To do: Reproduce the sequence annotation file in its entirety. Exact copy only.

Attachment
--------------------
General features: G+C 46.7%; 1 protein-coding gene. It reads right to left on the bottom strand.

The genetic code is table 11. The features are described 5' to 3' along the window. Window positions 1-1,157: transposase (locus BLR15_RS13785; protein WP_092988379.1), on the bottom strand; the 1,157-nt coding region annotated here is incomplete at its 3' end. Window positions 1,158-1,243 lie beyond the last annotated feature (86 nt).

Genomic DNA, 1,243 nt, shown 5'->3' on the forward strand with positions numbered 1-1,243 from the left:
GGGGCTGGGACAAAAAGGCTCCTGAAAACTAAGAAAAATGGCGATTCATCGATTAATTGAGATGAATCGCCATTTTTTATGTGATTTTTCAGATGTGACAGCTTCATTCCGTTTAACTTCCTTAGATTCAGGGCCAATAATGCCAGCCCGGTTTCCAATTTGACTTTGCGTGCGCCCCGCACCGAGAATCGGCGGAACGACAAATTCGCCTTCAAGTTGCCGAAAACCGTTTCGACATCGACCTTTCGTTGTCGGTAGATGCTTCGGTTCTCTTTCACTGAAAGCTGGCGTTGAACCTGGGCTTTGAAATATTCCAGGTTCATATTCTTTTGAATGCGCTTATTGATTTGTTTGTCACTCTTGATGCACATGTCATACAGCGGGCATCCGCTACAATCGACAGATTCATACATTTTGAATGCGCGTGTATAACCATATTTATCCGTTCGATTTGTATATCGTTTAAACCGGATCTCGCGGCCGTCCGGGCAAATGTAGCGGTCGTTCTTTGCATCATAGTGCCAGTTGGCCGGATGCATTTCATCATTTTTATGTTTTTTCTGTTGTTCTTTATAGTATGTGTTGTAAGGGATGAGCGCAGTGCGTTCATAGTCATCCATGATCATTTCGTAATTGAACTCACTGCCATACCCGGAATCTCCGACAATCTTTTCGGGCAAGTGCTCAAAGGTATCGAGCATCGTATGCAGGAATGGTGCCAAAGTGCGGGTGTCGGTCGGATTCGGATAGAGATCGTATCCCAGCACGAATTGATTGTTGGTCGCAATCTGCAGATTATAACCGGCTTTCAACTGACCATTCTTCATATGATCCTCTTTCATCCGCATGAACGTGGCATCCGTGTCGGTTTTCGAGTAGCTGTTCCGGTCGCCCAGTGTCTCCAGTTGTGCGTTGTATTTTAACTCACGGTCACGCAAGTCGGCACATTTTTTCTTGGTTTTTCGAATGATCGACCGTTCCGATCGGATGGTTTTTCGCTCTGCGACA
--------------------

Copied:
General features: G+C 46.7%; 1 protein-coding gene. It reads right to left on the bottom strand.

The genetic code is table 11. The features are described 5' to 3' along the window. Window positions 1-1,157: transposase (locus BLR15_RS13785; protein WP_092988379.1), on the bottom strand; the 1,157-nt coding region annotated here is incomplete at its 3' end. Window positions 1,158-1,243 lie beyond the last annotated feature (86 nt).

Genomic DNA, 1,243 nt, shown 5'->3' on the forward strand with positions numbered 1-1,243 from the left:
GGGGCTGGGACAAAAAGGCTCCTGAAAACTAAGAAAAATGGCGATTCATCGATTAATTGAGATGAATCGCCATTTTTTATGTGATTTTTCAGATGTGACAGCTTCATTCCGTTTAACTTCCTTAGATTCAGGGCCAATAATGCCAGCCCGGTTTCCAATTTGACTTTGCGTGCGCCCCGCACCGAGAATCGGCGGAACGACAAATTCGCCTTCAAGTTGCCGAAAACCGTTTCGACATCGACCTTTCGTTGTCGGTAGATGCTTCGGTTCTCTTTCACTGAAAGCTGGCGTTGAACCTGGGCTTTGAAATATTCCAGGTTCATATTCTTTTGAATGCGCTTATTGATTTGTTTGTCACTCTTGATGCACATGTCATACAGCGGGCATCCGCTACAATCGACAGATTCATACATTTTGAATGCGCGTGTATAACCATATTTATCCGTTCGATTTGTATATCGTTTAAACCGGATCTCGCGGCCGTCCGGGCAAATGTAGCGGTCGTTCTTTGCATCATAGTGCCAGTTGGCCGGATGCATTTCATCATTTTTATGTTTTTTCTGTTGTTCTTTATAGTATGTGTTGTAAGGGATGAGCGCAGTGCGTTCATAGTCATCCATGATCATTTCGTAATTGAACTCACTGCCATACCCGGAATCTCCGACAATCTTTTCGGGCAAGTGCTCAAAGGTATCGAGCATCGTATGCAGGAATGGTGCCAAAGTGCGGGTGTCGGTCGGATTCGGATAGAGATCGTATCCCAGCACGAATTGATTGTTGGTCGCAATCTGCAGATTATAACCGGCTTTCAACTGACCATTCTTCATATGATCCTCTTTCATCCGCATGAACGTGGCATCCGTGTCGGTTTTCGAGTAGCTGTTCCGGTCGCCCAGTGTCTCCAGTTGTGCGTTGTATTTTAACTCACGGTCACGCAAGTCGGCACATTTTTTCTTGGTTTTTCGAATGATCGACCGTTCCGATCGGATGGTTTTTCGCTCTGCGACA